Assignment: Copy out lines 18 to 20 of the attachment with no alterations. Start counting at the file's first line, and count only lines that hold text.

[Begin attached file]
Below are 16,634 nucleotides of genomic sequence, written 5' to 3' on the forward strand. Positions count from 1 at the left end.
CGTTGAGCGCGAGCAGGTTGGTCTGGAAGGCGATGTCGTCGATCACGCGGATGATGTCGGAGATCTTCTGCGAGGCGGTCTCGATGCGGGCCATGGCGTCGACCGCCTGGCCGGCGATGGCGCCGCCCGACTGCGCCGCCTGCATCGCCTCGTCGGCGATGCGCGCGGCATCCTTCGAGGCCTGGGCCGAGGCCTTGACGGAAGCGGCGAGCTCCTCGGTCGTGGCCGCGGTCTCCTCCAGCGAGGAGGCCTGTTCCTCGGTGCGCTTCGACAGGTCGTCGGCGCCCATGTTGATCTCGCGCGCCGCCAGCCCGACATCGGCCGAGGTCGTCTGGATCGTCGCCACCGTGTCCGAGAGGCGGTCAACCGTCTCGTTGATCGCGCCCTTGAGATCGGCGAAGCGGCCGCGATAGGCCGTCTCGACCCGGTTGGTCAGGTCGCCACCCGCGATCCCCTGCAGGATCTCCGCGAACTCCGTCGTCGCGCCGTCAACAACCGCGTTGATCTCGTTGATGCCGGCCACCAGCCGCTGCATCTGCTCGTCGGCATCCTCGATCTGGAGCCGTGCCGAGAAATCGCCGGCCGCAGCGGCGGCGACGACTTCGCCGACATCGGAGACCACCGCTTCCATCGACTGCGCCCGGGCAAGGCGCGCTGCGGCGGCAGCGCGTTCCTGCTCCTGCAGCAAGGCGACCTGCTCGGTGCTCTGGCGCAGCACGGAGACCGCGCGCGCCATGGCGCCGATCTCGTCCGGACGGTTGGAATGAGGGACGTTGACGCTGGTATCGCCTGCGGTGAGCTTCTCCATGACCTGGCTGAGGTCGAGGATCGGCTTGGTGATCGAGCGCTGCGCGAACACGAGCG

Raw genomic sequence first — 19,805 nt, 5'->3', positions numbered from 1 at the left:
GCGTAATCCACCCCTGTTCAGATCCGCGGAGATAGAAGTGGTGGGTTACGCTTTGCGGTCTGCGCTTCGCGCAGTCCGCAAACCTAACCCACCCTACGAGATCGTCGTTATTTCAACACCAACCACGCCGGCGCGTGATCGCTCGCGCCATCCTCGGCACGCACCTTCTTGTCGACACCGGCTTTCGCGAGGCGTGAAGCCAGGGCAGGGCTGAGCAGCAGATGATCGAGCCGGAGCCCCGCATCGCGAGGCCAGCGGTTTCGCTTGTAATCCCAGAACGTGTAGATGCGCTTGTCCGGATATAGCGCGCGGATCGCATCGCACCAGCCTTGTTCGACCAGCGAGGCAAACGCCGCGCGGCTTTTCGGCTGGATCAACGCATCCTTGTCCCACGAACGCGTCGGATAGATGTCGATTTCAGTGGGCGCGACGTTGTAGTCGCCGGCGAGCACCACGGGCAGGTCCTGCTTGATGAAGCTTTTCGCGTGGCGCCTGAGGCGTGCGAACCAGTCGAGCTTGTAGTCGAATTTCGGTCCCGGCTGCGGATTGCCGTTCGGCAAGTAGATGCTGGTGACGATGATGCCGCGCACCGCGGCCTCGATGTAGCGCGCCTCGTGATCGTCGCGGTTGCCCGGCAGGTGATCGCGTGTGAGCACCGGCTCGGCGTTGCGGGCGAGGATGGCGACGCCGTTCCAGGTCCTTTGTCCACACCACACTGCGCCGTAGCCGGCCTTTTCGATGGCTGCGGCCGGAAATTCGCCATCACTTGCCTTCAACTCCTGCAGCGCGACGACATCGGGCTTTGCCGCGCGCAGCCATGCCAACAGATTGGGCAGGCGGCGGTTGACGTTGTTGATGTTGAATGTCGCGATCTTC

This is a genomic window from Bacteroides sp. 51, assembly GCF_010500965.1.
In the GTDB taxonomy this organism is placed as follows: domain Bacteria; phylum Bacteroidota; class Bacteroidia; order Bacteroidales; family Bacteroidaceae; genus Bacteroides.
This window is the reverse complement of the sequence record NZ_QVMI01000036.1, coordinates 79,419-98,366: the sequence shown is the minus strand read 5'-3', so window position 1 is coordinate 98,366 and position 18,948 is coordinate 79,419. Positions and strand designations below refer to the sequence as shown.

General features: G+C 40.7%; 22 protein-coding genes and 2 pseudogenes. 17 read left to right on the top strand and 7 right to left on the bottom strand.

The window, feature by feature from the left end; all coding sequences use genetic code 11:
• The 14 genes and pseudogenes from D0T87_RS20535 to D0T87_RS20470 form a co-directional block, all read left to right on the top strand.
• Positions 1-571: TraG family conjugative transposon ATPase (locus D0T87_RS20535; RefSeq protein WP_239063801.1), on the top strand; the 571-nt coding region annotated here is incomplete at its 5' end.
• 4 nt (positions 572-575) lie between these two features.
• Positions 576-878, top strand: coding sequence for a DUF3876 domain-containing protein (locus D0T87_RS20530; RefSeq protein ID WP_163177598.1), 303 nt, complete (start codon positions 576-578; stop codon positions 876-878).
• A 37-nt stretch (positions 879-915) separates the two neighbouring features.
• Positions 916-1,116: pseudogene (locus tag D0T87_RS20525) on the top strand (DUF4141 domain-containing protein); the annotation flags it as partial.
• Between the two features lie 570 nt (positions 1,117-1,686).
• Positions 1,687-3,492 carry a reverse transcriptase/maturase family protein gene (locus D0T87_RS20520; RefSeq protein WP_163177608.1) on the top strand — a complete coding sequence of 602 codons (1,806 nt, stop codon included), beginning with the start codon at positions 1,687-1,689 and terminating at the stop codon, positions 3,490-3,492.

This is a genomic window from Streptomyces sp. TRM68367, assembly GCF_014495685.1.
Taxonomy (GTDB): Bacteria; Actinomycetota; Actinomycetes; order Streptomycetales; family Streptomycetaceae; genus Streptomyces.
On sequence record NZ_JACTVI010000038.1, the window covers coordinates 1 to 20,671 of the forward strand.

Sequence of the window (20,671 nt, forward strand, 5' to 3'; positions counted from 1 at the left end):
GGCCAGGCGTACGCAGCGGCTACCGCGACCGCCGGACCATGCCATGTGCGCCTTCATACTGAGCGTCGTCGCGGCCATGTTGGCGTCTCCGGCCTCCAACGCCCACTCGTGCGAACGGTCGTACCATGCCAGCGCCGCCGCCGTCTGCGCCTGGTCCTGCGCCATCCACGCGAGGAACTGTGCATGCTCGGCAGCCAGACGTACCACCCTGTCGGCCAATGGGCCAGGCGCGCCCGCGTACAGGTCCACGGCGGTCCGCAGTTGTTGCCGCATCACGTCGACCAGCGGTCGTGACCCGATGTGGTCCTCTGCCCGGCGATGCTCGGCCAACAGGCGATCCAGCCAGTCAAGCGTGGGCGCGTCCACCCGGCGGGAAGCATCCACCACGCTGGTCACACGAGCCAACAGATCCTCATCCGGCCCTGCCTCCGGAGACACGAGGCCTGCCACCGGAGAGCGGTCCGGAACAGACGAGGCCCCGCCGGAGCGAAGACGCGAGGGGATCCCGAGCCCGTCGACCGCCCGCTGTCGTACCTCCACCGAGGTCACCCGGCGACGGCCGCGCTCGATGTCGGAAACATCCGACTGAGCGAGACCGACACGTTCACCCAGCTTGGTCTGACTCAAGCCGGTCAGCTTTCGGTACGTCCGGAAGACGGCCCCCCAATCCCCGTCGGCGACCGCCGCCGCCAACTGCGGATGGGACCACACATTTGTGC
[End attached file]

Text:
This is a genomic window from Streptomyces sp. TRM68367, assembly GCF_014495685.1.
Taxonomy (GTDB): Bacteria; Actinomycetota; Actinomycetes; order Streptomycetales; family Streptomycetaceae; genus Streptomyces.
On sequence record NZ_JACTVI010000038.1, the window covers coordinates 1 to 20,671 of the forward strand.